Dodgers, Braves look to regain their edge in NLDS

It’s been a while since either team played a truly meaningful
game.

The Los Angeles Dodgers took control of the NL West with an
amazing 2 1-2-month stretch and could let off the gas over the
final weeks.

The Atlanta Braves won the East going away, their commanding
lead not at all threatened by a losing record over the final
month.

Now, it’s time to get serious again.

They meet Thursday night in Game 1 of the NL division
series.

”I don’t think we necessarily let up,” Dodgers infielder
Michael Young said after a workout at Turner Field. ”In our
situation, we had to get some guys healthy. A couple of guys needed
a couple of days off, so we gave it to them. Now we’re ready to
roll.”

Despite having some room for error, the Dodgers are far from
healthy going into the playoffs.

Slugger Matt Kemp is out for the postseason with an ankle
injury, while outfielder Andre Ethier will likely be limited to
pinch-hitting duties because of his own ankle issues. He hasn’t
played in the field since Sept. 13.

While Ethier took part in the workout, he ruled out any chance
of playing in the field.

”The ankle is getting better every day,” he said. ”It’s not
as fast as we want, but it’s definitely on the timetable that we
knew going in. Every day that it doesn’t get more sore and set me
back is a good day.”

The Dodgers certainly won’t get any sympathy from the Braves,
who lost seven players to season-ending injuries.

Atlanta was bolstered by unlikely contributors such as Evan
Gattis, who made the team as a non-roster player in the spring, hit
21 homers and paced all NL rookies with 65 RBIs. He’s expected to
bat cleanup against Dodgers ace Clayton Kershaw (16-9, 1.83 ERA) in
the series opener.

Gattis is not alone. The Braves playoff roster is filled with
guys who no one would’ve expected just a few months ago. Journeyman
Elliot Johnson, acquired off waivers in August, will start at
second base. Veteran pitcher Freddy Garcia, purchased from
Baltimore late in the season, is set to start Game 4 if the
best-of-five series goes that far. Rookie David Hale, who made two
September starts after the rosters expanded, made the bullpen as a
long reliever.

”We got a lot of contributions from a lot of guys who, coming
into the season, a lot of people didn’t expect,” catcher Brian
McCann said.

There also were some huge disappointments. Three-time All-Star
second baseman Dan Uggla hit just .179 and didn’t even make the
25-man squad, despite 22 homers. B.J. Upton was demoted to a backup
role in the outfield after batting .184 with nine homers and 26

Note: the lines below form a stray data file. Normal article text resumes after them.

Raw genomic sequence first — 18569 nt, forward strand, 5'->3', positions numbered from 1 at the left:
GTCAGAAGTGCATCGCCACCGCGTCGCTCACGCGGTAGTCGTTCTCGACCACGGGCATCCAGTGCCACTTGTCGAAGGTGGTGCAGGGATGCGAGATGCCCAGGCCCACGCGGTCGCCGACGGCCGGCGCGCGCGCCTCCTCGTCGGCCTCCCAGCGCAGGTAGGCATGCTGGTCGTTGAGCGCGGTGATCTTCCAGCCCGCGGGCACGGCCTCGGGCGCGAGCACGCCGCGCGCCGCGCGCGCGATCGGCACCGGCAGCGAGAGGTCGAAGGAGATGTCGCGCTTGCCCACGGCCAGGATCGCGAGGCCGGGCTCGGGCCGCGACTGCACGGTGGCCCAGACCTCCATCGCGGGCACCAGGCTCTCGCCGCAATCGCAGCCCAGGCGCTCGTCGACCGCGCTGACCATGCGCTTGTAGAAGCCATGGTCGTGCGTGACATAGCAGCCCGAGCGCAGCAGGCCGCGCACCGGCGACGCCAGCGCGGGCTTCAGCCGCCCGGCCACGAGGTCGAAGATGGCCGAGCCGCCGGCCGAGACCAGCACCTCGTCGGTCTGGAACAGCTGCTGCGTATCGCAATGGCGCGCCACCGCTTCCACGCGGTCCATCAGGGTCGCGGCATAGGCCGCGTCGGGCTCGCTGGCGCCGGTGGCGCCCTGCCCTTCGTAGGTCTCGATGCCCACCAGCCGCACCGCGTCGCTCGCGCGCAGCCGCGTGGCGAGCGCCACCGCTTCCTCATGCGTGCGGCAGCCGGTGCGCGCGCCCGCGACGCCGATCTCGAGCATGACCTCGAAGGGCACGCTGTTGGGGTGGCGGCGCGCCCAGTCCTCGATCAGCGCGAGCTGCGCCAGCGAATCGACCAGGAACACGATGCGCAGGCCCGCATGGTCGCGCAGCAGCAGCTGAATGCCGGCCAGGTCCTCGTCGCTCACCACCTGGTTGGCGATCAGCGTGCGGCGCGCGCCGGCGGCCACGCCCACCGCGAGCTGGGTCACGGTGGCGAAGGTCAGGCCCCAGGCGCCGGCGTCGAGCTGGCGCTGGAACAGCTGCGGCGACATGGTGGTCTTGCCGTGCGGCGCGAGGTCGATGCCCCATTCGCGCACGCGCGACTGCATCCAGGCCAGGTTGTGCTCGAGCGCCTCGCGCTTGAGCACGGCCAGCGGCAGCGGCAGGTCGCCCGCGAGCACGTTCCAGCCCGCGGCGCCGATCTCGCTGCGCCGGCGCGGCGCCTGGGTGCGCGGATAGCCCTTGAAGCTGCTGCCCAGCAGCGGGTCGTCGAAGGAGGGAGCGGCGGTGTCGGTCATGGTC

RBIs.

With Kemp out and Ethier hurting, the Dodgers are counting on
veterans such as Young, Skip Schumaker and Jerry Hairston to step
up. Plus, they have one of the most exciting – and sometimes
exasperating – rookies in the game, 22-year-old Yasiel Puig, who
batted .319 with 19 homers and 42 RBIs.

”Matt is a great player,” first baseman Adrian Gonzalez said.
”But we have a bunch of great players behind him.”

Kris Medlen (15-12, 3.11) will start Game 1 for the Braves. He
was the loser in last year’s wild-card playoff against the St.
Louis Cardinals and struggled a bit early this season, but the
Braves are confident he can go pitch-for-pitch with Kershaw.

”Some guys thrive in these situations. Some guys don’t,”
McCann said. ”He’s definitely one of those guys that the bigger
the moment, the more he thrives.”

The Braves also discount their shaky performance down the
stretch, which cost them home-field advantage throughout the NL
playoffs. Atlanta won just 13 of 27 games in September and lost the
top seed to St. Louis by a game, which certainly raised the
question of whether the team is destined for its eight straight
playoff series loss. The Braves haven’t won a postseason series
since 2001.

”We clinched the division with a week and a half to go, but we
still had home-field advantage we were fighting for,” first
baseman Freddie Freeman insisted. ”We fought all the way to the
end of the season. There was no edge taken away. We were competing
every day, every game. That’s going to help us going in.”

Atlanta shrugged off its history of playoff failures, which
dates to an unprecedented run of 14 straight division titles from
1991-2005 that resulted in only one World Series championship.

McCann is the only active holdover from the Braves’ last
division crown. He said this team isn’t dwelling on the ones that
got away.

”No one here was even part of it for those 14 years. I just
caught the tail end of it that last year,” McCann said. ”I don’t
think anybody thinks about that. Once the game starts, it’s just us
vs. them.”

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